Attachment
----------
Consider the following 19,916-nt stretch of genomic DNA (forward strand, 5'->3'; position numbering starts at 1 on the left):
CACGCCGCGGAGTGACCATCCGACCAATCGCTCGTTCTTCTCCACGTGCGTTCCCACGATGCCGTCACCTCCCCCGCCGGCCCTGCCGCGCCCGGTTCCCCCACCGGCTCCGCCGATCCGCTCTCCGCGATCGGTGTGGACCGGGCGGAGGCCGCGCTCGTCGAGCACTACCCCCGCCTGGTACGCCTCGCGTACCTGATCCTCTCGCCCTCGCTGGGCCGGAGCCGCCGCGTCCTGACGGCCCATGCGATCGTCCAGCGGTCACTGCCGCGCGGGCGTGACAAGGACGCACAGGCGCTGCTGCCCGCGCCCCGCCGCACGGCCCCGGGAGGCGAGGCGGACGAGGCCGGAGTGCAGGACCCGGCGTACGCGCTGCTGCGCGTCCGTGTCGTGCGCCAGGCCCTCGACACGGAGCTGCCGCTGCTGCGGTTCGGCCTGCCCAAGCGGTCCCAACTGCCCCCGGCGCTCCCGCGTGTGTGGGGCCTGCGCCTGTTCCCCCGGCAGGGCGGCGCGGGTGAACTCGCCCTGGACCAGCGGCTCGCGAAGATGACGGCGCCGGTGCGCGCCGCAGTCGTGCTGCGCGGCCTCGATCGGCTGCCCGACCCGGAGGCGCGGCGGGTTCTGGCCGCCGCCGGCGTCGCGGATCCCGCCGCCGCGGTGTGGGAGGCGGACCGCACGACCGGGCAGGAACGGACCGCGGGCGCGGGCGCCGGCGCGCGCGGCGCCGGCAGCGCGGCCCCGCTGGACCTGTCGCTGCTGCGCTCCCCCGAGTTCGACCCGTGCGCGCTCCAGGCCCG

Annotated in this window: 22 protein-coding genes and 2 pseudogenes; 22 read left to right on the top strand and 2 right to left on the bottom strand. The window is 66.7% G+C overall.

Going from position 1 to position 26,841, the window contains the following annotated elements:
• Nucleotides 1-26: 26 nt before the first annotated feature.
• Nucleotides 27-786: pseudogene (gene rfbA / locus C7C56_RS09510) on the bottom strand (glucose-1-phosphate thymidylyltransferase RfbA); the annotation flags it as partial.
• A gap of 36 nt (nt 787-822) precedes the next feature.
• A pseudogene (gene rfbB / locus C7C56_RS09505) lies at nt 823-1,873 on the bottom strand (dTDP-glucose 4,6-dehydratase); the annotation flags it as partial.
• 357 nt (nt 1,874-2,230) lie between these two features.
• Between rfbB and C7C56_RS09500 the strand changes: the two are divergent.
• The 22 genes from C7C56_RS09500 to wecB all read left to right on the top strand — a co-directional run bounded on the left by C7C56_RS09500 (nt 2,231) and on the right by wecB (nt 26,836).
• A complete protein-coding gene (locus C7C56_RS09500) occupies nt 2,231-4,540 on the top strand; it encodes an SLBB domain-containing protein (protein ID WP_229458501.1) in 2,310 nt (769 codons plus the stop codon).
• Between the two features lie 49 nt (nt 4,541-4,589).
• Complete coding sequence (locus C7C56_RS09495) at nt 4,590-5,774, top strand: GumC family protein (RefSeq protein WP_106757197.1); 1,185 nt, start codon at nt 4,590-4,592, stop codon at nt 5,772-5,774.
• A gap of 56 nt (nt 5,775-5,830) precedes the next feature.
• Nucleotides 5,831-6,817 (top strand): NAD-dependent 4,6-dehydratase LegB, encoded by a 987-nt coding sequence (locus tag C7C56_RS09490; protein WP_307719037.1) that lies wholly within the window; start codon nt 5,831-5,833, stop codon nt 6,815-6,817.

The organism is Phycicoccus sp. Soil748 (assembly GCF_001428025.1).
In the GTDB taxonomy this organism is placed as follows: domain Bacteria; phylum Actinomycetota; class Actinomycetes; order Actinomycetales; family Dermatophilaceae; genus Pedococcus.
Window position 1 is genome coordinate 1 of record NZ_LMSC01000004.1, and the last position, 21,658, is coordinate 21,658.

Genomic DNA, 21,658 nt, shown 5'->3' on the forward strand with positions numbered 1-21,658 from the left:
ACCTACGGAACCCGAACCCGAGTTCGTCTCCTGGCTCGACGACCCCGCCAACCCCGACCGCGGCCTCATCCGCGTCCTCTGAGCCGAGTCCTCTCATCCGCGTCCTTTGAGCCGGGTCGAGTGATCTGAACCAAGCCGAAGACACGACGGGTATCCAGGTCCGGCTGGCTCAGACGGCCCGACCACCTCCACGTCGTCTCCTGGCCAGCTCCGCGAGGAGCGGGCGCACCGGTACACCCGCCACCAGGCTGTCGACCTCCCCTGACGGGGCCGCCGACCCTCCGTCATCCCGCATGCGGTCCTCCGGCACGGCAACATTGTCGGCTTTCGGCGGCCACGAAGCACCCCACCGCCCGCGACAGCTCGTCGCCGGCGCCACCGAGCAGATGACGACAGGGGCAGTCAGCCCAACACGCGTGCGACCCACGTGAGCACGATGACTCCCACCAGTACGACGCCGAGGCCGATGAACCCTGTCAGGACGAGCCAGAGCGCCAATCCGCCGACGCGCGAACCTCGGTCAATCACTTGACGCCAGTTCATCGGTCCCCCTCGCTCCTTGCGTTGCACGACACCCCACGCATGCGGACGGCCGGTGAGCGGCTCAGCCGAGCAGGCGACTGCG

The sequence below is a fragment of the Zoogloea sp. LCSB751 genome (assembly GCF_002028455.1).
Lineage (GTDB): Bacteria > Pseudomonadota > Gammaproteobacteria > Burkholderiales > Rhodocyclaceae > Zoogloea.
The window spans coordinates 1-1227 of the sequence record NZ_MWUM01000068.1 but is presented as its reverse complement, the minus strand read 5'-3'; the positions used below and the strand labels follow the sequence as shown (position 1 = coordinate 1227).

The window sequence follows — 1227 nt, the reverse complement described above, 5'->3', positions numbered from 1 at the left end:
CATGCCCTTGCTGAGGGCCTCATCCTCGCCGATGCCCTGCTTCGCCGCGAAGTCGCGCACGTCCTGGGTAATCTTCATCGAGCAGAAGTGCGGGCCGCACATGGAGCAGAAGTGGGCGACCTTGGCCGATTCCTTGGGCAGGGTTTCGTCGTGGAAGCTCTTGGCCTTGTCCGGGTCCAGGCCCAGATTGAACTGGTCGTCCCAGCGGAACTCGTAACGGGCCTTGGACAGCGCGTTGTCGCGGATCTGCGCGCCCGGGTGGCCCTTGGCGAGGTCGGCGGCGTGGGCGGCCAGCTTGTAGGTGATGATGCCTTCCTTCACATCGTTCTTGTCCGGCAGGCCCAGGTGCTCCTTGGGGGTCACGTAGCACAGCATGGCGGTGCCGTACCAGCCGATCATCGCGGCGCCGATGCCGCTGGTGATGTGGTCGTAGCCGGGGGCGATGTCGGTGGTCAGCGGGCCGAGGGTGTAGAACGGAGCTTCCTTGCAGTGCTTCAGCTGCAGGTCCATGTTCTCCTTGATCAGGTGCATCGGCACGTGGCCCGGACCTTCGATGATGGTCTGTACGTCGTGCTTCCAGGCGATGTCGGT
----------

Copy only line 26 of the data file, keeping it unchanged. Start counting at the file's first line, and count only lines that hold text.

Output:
CATGCCCTTGCTGAGGGCCTCATCCTCGCCGATGCCCTGCTTCGCCGCGAAGTCGCGCACGTCCTGGGTAATCTTCATCGAGCAGAAGTGCGGGCCGCACATGGAGCAGAAGTGGGCGACCTTGGCCGATTCCTTGGGCAGGGTTTCGTCGTGGAAGCTCTTGGCCTTGTCCGGGTCCAGGCCCAGATTGAACTGGTCGTCCCAGCGGAACTCGTAACGGGCCTTGGACAGCGCGTTGTCGCGGATCTGCGCGCCCGGGTGGCCCTTGGCGAGGTCGGCGGCGTGGGCGGCCAGCTTGTAGGTGATGATGCCTTCCTTCACATCGTTCTTGTCCGGCAGGCCCAGGTGCTCCTTGGGGGTCACGTAGCACAGCATGGCGGTGCCGTACCAGCCGATCATCGCGGCGCCGATGCCGCTGGTGATGTGGTCGTAGCCGGGGGCGATGTCGGTGGTCAGCGGGCCGAGGGTGTAGAACGGAGCTTCCTTGCAGTGCTTCAGCTGCAGGTCCATGTTCTCCTTGATCAGGTGCATCGGCACGTGGCCCGGACCTTCGATGATGGTCTGTACGTCGTGCTTCCAGGCGATGTCGGT